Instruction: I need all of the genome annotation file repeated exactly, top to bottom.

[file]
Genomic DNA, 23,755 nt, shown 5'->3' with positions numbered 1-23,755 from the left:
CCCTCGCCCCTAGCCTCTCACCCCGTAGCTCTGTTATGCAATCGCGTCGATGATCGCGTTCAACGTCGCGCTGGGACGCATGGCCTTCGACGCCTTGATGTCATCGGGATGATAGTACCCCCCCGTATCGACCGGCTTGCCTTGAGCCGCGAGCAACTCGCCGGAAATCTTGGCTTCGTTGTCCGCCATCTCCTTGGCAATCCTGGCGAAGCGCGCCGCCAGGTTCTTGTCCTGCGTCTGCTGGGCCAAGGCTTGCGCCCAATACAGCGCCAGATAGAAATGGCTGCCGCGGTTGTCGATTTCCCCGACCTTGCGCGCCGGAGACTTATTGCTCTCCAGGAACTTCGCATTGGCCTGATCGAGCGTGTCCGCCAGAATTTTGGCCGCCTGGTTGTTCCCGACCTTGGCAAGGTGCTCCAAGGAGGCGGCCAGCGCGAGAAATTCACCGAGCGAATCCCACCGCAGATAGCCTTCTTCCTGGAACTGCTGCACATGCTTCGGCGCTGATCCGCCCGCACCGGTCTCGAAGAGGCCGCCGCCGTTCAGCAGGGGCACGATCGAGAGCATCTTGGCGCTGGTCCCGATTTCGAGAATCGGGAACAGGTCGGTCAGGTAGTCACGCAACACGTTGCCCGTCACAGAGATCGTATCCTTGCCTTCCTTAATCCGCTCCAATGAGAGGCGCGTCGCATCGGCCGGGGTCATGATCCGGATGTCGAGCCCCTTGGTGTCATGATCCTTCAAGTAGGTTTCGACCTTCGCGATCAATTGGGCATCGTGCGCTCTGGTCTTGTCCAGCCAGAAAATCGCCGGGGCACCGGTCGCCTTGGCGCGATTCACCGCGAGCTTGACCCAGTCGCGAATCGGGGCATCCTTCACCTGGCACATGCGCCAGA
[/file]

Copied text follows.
Genomic DNA, 23,755 nt, shown 5'->3' with positions numbered 1-23,755 from the left:
CCCTCGCCCCTAGCCTCTCACCCCGTAGCTCTGTTATGCAATCGCGTCGATGATCGCGTTCAACGTCGCGCTGGGACGCATGGCCTTCGACGCCTTGATGTCATCGGGATGATAGTACCCCCCCGTATCGACCGGCTTGCCTTGAGCCGCGAGCAACTCGCCGGAAATCTTGGCTTCGTTGTCCGCCATCTCCTTGGCAATCCTGGCGAAGCGCGCCGCCAGGTTCTTGTCCTGCGTCTGCTGGGCCAAGGCTTGCGCCCAATACAGCGCCAGATAGAAATGGCTGCCGCGGTTGTCGATTTCCCCGACCTTGCGCGCCGGAGACTTATTGCTCTCCAGGAACTTCGCATTGGCCTGATCGAGCGTGTCCGCCAGAATTTTGGCCGCCTGGTTGTTCCCGACCTTGGCAAGGTGCTCCAAGGAGGCGGCCAGCGCGAGAAATTCACCGAGCGAATCCCACCGCAGATAGCCTTCTTCCTGGAACTGCTGCACATGCTTCGGCGCTGATCCGCCCGCACCGGTCTCGAAGAGGCCGCCGCCGTTCAGCAGGGGCACGATCGAGAGCATCTTGGCGCTGGTCCCGATTTCGAGAATCGGGAACAGGTCGGTCAGGTAGTCACGCAACACGTTGCCCGTCACAGAGATCGTATCCTTGCCTTCCTTAATCCGCTCCAATGAGAGGCGCGTCGCATCGGCCGGGGTCATGATCCGGATGTCGAGCCCCTTGGTGTCATGATCCTTCAAGTAGGTTTCGACCTTCGCGATCAATTGGGCATCGTGCGCTCTGGTCTTGTCCAGCCAGAAAATCGCCGGGGCACCGGTCGCCTTGGCGCGATTCACCGCGAGCTTGACCCAGTCGCGAATCGGGGCATCCTTCACCTGGCACATGCGCCAGA